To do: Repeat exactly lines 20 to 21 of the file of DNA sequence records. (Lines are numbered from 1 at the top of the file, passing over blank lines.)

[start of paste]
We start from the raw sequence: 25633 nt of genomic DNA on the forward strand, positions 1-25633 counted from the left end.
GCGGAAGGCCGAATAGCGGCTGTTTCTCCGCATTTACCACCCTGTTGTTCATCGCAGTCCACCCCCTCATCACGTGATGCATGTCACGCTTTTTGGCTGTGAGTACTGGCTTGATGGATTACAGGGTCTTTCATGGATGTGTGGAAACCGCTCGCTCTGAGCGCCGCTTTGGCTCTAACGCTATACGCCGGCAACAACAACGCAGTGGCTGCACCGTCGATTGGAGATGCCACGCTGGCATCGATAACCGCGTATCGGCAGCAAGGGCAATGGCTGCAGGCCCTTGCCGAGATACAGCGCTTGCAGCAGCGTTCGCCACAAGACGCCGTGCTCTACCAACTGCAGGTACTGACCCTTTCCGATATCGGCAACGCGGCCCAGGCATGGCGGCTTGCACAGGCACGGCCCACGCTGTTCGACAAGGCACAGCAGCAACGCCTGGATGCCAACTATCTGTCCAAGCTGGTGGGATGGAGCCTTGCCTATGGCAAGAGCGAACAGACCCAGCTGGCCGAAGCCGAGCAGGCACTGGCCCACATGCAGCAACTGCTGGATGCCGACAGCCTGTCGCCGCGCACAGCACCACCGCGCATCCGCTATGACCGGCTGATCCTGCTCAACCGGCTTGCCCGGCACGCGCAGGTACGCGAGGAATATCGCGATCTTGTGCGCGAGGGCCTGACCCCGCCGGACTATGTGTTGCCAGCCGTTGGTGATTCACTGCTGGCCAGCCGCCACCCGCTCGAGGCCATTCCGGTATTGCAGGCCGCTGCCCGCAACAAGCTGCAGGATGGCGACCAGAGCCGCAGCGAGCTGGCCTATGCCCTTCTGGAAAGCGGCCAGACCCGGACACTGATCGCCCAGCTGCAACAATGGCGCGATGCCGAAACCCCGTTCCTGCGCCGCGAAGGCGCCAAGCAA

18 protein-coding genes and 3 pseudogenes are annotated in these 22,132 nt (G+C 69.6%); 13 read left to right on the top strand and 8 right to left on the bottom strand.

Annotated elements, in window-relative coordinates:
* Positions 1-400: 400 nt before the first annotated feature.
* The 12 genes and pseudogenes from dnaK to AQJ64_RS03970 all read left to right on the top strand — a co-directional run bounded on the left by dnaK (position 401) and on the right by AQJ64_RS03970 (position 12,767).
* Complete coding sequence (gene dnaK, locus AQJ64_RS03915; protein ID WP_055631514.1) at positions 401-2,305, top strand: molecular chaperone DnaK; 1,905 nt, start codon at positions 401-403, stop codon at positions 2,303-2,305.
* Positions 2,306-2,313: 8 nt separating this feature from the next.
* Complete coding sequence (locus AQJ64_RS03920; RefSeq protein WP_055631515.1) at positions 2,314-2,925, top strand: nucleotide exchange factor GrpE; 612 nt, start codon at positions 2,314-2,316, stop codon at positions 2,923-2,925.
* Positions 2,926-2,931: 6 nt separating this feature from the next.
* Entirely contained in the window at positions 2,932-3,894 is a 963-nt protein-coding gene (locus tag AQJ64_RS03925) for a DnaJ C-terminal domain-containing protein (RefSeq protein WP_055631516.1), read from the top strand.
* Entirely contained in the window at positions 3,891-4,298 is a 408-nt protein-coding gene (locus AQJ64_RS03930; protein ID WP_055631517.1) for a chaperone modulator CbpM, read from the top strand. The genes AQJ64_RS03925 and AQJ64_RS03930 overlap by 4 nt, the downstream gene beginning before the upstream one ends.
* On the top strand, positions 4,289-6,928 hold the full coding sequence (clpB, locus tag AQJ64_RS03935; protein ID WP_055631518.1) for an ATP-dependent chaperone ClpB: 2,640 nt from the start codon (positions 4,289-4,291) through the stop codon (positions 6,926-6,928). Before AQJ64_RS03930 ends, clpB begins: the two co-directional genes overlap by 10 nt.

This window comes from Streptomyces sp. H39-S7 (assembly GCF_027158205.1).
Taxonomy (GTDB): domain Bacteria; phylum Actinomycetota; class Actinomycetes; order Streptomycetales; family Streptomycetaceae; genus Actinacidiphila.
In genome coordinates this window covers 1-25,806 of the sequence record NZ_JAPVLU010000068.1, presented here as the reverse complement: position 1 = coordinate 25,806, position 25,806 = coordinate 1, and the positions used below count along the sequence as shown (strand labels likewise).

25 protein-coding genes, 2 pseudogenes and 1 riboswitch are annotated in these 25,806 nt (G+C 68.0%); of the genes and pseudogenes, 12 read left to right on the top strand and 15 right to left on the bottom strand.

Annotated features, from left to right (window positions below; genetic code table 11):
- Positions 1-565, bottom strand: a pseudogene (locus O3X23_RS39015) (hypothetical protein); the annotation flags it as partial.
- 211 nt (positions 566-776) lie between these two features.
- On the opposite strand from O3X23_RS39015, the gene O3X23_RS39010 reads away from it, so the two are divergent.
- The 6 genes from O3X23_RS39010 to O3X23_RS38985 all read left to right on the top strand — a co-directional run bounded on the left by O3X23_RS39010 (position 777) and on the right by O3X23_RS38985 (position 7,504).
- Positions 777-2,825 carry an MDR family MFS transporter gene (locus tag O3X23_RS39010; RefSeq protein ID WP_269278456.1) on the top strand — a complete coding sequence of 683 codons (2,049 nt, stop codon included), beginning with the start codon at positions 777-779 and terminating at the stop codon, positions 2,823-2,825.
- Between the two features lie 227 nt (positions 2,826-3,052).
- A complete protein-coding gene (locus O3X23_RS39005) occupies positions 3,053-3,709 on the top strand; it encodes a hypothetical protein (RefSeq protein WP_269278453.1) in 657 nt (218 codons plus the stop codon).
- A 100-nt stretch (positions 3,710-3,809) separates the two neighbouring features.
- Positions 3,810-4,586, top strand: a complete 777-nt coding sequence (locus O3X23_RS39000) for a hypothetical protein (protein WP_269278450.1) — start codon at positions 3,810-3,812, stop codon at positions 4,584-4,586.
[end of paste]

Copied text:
- 211 nt (positions 566-776) lie between these two features.
- On the opposite strand from O3X23_RS39015, the gene O3X23_RS39010 reads away from it, so the two are divergent.